- Divorce ‐ The IRS confirmed in PLR 201016031 that the division of restricted stock pursuant to a state court divorce decree is a nontaxable event under IRC §1041. Income reported upon vesting of the stock can be divided between the parties, with the value of stock received by the non‐employee spouse reported on Form 1099‐MISC. In Notice 2002‐31, the IRS indicated that when stock options were transferred pursuant to a divorce order, FICA is payable by the employee on all of the options, including those transferred to the former spouse. There should be a similar result upon vesting of restricted stock or RSUs.
- Counts Toward IRC §162(m) ‐ In contrast to stock options which qualify for the performance exception, time‐based restricted stock/RSUs generally will count against the $1M corporate deduction limit. This can help explain why top executives may receive only performance‐vesting RSU awards.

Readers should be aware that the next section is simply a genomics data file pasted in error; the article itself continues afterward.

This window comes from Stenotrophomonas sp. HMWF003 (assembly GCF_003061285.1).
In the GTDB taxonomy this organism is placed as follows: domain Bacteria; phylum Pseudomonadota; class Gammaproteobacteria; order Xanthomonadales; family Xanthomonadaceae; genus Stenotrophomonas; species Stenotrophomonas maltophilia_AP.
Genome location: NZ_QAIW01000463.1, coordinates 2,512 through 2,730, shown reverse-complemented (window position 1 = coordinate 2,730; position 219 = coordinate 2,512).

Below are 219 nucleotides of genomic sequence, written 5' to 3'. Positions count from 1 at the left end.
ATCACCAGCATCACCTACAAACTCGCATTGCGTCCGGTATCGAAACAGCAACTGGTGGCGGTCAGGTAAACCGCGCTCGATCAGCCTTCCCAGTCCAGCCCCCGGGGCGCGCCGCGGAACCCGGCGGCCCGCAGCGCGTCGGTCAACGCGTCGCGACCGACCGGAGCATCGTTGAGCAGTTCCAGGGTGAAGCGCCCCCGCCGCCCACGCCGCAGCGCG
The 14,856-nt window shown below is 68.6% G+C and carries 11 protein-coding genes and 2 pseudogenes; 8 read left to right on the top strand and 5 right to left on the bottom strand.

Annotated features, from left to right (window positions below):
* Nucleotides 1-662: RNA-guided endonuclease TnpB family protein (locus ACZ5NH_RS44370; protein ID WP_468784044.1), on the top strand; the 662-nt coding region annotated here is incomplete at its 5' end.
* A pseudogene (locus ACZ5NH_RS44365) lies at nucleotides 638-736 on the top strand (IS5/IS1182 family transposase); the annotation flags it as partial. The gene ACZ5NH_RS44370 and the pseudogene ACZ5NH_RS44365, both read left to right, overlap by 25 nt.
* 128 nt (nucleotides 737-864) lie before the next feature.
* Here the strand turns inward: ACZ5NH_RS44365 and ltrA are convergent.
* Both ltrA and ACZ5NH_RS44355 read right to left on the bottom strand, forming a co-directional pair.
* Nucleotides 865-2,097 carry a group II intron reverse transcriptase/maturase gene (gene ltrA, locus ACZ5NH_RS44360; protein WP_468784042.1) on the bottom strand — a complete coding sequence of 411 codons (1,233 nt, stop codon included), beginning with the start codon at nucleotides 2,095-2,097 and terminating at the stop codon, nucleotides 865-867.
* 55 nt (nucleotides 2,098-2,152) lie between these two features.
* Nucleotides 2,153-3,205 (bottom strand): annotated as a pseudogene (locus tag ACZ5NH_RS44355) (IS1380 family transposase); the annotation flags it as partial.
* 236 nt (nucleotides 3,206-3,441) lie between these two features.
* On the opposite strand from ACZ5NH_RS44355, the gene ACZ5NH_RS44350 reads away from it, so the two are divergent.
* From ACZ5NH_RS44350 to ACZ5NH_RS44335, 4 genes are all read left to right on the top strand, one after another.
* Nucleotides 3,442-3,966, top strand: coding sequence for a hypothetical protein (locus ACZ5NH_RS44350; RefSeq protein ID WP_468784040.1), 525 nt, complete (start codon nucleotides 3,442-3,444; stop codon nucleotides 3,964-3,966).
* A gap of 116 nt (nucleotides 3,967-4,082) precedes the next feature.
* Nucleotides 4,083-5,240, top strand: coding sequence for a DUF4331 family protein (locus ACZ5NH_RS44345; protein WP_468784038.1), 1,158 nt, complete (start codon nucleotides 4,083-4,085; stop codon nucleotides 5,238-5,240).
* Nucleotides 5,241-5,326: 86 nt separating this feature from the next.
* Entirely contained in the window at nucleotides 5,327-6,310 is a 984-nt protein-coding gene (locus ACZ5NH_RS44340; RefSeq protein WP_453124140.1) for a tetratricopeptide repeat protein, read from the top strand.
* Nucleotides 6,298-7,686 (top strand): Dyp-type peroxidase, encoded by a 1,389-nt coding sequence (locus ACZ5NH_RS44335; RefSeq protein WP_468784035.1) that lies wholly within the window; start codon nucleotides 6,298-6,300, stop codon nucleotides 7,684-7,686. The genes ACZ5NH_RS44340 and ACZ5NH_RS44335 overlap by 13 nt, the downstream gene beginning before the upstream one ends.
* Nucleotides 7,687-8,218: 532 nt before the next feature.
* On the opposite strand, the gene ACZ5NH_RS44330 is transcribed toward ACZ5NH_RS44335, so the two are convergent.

- Cost Basis Reporting ‐ Both restricted stock and RSUs granted on or after 2013 are characterized as “non‐ covered securities”. As a result, individuals are to report any gain or loss on the sale of shares by adding the compensation element reported on Form W‐2 to any basis reported on Form 1099‐B. Brokers are not to report the compensation element as part of the stock’s basis on 1099’s issued.
- Insider Form 4 Reporting ‐ For SEC reporting by corporate insiders (including directors), the grant of restricted stock or RSUs is an “exempt” transaction (thus, not a matchable “purchase”), but is still reportable. This means that a Form 4 must be filed within two days of the date of grant. No further reporting is required for restricted stock at vesting, unless share withholding is utilized to pay taxes (when Form 4 reporting is required with Transaction Code “F”). In contrast, RSUs are reportable on a Form 4 at vesting or when shares are issued. Reporting for both is required if shares are forfeited while the executive is a §16 insider